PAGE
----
Members gave consideration to a report which sought to update the Committee on progress made in supporting growth and regeneration in Market Rasen.
Since the funding was approved, Market Rasen Town Council had been unable to bring forward and agree projects that met the requirements set out in the originally approved report, the reasons for which were outlined in the report.
Given that over two years had lapsed, it had been considered appropriate to review the capital programme commitment. It would be essential for the Prosperous Communities and Corporate Policy & Resources Committees to review and agree any changes whilst also continuing to commit to the principles of local consultation and wider support.
Senior Officers had begun a series of meetings to review the challenges and opportunities. An outline heritage-led proposal, (based upon Market Rasen’s Heritage Action Zone Bid) had been identified as an option that aligned with priorities raised and supported previously with the community and Market Rasen Town Council.
Section 3 of the report outlined how the heritage lead approach may be facilitated, namely by a Council led partnership to develop a small-scale Townscape Heritage project. It was anticipated that such a project would act as the catalyst for the heritage-led regeneration of Market Rasen town centre and would provide an opportunity to seek match funding to increase the reach and impact of the investment.
If Members were minded to approve this revised approach, the next steps would be to develop a fully costed project and scheme plan. This would include the creation of key documents required for the delivery of a historic buildings grant scheme as detailed within the report.
Section 6 of the report set out indicative timescales should the proposal be supported. There would also be the need to establish partnership and governance arrangements. Section 7 of the report detailed at a high level what such a partnership may look like, although it was noted governance arrangements would form part of any future report.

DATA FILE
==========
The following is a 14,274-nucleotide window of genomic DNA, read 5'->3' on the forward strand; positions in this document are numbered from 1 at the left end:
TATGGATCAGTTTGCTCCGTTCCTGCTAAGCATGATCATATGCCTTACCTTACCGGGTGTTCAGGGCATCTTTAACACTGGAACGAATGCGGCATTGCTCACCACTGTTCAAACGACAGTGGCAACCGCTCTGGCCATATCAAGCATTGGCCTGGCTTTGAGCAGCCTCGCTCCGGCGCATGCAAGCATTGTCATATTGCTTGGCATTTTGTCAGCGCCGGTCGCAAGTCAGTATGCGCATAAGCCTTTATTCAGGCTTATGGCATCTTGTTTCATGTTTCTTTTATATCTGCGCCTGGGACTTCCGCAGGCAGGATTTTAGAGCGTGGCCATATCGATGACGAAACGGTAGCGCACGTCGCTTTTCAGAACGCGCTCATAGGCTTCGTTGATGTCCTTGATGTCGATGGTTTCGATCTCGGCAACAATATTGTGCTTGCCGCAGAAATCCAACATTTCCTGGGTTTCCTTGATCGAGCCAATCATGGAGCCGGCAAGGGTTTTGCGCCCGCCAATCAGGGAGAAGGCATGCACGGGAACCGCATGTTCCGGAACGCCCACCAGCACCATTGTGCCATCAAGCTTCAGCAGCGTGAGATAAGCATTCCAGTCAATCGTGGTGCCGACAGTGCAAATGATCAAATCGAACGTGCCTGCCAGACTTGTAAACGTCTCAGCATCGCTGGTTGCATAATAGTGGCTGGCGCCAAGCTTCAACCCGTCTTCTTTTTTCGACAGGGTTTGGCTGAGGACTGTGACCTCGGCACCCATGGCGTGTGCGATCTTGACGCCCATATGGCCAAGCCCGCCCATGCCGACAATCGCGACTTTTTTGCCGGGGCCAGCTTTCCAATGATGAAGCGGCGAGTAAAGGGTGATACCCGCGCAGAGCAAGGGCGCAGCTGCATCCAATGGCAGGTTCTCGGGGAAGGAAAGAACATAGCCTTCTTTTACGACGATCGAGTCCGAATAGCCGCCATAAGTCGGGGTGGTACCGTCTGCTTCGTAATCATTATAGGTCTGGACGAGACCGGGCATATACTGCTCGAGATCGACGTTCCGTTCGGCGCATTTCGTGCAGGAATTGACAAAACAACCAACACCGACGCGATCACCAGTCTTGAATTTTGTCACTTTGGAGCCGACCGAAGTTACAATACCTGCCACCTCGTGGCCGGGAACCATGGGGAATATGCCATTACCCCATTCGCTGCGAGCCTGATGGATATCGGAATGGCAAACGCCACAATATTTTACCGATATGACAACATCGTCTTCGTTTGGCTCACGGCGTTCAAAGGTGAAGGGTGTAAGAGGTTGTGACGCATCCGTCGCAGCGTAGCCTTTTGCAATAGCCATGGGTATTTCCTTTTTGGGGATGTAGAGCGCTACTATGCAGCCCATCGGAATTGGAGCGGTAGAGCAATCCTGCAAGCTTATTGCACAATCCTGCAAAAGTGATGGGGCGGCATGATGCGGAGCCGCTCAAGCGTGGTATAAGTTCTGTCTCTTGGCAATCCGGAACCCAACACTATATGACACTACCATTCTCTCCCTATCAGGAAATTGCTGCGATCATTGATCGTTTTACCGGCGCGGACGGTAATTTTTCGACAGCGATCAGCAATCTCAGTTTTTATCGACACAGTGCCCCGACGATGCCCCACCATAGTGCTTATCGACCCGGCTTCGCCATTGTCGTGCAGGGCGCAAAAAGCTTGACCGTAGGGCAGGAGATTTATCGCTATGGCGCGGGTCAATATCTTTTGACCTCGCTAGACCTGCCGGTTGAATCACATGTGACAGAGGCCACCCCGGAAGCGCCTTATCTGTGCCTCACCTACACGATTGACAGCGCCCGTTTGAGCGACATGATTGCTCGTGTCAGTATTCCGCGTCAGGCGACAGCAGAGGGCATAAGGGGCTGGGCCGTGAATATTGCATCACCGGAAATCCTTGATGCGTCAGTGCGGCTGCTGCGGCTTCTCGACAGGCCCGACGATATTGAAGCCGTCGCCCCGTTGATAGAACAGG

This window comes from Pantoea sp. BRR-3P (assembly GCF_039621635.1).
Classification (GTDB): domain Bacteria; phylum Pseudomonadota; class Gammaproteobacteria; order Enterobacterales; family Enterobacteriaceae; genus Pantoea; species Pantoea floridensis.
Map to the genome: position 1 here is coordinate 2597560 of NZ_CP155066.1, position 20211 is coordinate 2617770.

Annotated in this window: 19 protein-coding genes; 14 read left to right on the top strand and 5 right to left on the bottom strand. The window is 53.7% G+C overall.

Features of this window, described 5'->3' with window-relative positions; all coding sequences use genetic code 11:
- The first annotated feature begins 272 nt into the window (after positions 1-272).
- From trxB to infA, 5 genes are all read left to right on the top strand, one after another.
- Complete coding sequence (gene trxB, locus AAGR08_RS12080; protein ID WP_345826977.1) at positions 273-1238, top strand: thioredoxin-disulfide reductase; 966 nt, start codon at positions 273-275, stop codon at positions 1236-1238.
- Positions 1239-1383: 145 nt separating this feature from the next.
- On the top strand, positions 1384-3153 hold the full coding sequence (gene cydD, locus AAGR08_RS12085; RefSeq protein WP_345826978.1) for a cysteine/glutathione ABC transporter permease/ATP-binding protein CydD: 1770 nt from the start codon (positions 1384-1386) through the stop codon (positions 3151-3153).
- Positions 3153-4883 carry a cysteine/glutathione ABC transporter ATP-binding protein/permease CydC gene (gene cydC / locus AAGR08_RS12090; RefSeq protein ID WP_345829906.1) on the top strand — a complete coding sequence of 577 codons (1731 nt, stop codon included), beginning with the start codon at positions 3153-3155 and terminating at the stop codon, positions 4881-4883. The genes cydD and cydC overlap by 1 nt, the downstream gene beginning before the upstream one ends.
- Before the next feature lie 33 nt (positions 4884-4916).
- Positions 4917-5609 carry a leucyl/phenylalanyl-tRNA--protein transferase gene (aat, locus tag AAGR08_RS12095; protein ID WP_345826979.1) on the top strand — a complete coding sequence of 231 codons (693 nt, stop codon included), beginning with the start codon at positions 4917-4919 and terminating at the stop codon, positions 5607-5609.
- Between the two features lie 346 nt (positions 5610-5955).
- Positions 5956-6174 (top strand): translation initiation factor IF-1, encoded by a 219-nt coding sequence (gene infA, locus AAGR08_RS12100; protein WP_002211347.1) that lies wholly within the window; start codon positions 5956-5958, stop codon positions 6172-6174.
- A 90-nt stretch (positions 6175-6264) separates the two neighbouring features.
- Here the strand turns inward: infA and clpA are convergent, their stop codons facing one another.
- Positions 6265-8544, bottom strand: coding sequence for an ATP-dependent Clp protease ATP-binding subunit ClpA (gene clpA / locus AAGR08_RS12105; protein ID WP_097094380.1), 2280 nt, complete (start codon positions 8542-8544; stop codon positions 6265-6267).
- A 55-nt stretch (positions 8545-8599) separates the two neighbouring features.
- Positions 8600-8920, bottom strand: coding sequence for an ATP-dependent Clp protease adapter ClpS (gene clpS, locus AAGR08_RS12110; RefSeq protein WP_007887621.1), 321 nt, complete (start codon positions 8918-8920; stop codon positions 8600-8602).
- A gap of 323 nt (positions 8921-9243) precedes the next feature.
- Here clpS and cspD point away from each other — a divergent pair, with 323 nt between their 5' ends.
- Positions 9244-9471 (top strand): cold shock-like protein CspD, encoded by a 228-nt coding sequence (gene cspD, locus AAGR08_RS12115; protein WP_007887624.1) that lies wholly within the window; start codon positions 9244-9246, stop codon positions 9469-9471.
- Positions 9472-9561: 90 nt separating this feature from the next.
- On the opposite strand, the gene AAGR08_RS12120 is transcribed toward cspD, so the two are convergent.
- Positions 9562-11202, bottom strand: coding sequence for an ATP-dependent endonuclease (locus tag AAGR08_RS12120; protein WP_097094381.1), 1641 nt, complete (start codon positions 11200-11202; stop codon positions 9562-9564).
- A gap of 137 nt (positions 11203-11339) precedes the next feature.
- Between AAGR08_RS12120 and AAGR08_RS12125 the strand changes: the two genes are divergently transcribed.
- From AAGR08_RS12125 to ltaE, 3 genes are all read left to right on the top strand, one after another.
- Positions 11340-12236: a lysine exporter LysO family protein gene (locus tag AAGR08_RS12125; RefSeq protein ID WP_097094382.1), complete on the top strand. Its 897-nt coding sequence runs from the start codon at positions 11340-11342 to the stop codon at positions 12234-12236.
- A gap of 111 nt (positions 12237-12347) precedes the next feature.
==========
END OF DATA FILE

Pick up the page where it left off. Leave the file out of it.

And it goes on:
Debate ensued and Members from across the Chamber whole-heartedly welcomed the change in approach, particularly welcomed was the increased Officer support and expertise being afforded as part of the revised delivery model.
Members made reference to the successes delivered by the Gainsborough THI Project. It was recognised that there was a real opportunity to apply the learning and knowledge gained through those previous successes to deliver similar benefits to Market Rasen. The proposed approached also facilitated ... view the full minutes text for item 47.
Members gave consideration to the Committee Workplan.
The Chairman encouraged Members to review this coming Friday’s Members Newsletter, which would include an information report detailing progress of on-going trials of separate paper and card collections in various Districts across Lincolnshire. A report for decision on this matter was due before the Committee in early Autumn.
In response to a question, Members were advised the bequest referenced was being dealt with informally through Chairs Briefing with no formal decision required from the Committee.
With no further comment and with no requirement for a vote, the Work Plan was DULY NOTED.